The New York Personal Injury Blog

One Failed Gun Control Strategy: Litigation

Sometimes, lawsuits are not filed for financial reasons. Instead, the lawsuit is merely a tool to get answers, to assign blame, or to put a company out of business by running up exorbitant legal fees. For the last strategy, the death by a thousand paper cuts, the plaintiff will refuse to settle and will push extraneous motions for years in order to build up the cost of the lawsuit.

Unethical? Quite possibly. Does it happen? All the time.

Litigation, with legitimate ends in mind or not, was one strategy formerly pursued by gun control advocates. Fortunately or not, they lost. They lost in legal decisions, and eventually, a federal law banned lawsuits against gun manufacturers.

Legal Decisions

In 1991, Winchester introduced a new type of bullet, the "Black Talon", which formed razor sharp edges when fired and would mutilate tissue far more than a standard rounded bullet. Needless to say, they were far more effective at killing, and therefore, far more dangerous in the wrong hands.

After a series of deaths from these bullets, lawsuits were filed in courts around the country, including one in New Jersey. The plaintiffs argued that the design was defective because there was a reasonable alternative and safer design (the traditional bullet).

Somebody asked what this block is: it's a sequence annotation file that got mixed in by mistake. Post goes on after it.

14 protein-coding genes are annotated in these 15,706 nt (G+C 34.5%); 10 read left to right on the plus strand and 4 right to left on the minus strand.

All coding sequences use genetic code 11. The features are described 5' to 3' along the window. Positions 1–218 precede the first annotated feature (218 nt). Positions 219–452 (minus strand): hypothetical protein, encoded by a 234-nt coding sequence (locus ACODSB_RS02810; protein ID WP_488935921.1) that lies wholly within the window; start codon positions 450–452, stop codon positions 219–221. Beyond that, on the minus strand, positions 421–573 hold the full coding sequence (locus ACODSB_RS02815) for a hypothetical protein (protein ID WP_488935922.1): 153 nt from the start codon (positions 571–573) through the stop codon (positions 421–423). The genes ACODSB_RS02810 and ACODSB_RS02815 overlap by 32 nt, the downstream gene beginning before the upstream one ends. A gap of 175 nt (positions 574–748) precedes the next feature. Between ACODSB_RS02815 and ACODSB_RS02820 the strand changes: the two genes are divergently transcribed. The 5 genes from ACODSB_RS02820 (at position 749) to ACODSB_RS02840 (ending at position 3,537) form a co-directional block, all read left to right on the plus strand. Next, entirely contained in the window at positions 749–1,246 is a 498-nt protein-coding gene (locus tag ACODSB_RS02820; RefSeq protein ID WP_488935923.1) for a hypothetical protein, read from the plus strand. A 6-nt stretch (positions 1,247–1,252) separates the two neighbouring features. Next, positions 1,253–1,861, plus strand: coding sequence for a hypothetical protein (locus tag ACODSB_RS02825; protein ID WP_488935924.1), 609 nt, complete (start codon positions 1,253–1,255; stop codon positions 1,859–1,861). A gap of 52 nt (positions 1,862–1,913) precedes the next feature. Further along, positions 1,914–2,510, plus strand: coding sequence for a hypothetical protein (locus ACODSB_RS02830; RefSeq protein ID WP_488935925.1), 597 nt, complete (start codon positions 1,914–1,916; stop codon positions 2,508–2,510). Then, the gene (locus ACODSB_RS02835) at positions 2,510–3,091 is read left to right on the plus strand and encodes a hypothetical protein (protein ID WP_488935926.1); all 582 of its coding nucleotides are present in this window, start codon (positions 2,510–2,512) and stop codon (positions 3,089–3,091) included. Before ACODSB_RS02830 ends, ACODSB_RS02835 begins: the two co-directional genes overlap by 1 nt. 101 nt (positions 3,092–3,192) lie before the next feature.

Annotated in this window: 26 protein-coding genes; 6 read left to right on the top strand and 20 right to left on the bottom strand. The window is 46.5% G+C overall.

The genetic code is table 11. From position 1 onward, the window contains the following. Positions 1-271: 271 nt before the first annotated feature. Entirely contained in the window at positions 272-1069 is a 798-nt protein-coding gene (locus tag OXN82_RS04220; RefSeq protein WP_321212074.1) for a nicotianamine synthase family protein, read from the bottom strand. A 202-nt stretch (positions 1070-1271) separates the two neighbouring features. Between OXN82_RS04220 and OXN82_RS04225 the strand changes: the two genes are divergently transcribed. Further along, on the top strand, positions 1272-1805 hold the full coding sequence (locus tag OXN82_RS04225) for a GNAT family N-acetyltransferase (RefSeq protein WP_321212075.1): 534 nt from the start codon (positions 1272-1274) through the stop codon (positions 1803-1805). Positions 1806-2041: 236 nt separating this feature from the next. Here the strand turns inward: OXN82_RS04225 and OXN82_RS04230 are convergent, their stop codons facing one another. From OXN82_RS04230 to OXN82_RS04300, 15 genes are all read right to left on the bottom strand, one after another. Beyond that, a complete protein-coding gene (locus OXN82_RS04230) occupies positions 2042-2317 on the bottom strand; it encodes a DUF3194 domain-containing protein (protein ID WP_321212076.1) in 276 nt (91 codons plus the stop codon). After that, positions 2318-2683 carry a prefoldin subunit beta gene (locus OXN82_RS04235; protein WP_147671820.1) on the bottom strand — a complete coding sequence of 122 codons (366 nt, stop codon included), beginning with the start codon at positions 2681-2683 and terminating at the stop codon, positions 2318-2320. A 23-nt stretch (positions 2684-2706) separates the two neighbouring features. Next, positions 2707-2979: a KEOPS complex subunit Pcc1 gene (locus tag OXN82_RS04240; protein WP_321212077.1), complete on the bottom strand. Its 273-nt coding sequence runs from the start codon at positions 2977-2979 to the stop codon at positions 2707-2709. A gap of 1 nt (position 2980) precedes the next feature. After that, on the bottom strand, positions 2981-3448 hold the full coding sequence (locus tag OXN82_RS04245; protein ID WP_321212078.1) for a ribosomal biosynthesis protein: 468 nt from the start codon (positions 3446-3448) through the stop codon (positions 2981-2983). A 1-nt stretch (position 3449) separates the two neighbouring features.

The strategy was brilliantly creative. Typically, when there is a reasonable alternative and safer design for a product, a manufacturer is required to adopt it. For example, a manufacturer today would not make a cigarette lighter that lacked child safety features. The argument would seem to be applicable here as well. Traditional bullets are sufficient for home defense and other legal uses, yet do not mutilate tissue.

The court's response?

"The function of a bullet is to inflict injury or death.... Unfortunately, it is reality that some products ... must, by their very nature, be dangerous to be functional. And while they have the potential to inflict injury or death, this alone does not necessarily give rise to liability."

Case dismissed.

The End of Litigation?

In 2002, the D.C.-area sniper attacks were perpetrated by a duo that used a stolen Bushmaster AR-15 rifle. According to the Huffington Post, it was shoplifted from a gun store that was later found to be engaging in shoddy recordkeeping. Victims of the snipers sued the gun store and the manufacturer and walked away with a $2.5 million settlement.

Why? While the store was probably at fault for allowing someone to shoplift a rifle, Bushmaster was probably avoiding the "death by a thousand paper cuts" mentioned earlier. Sometimes it is cheaper to settle, even if you were not entirely at fault.

That wasn't the only lawsuit pending against manufacturers either. As a result, Congress passed the Protection of Lawful Commerce in Arms Act in 2005, which barred lawsuits against manufacturers due to the illegal acts of their customers. They can still be sued for defective guns, or their own negligence, but they cannot be sued if someone buys a gun and misuses it. This would seem to bar lawsuits over the shootings in Newtown, Connecticut and Aurora, Colorado, both of which coincidentally involved Bushmaster AR-15 rifles.

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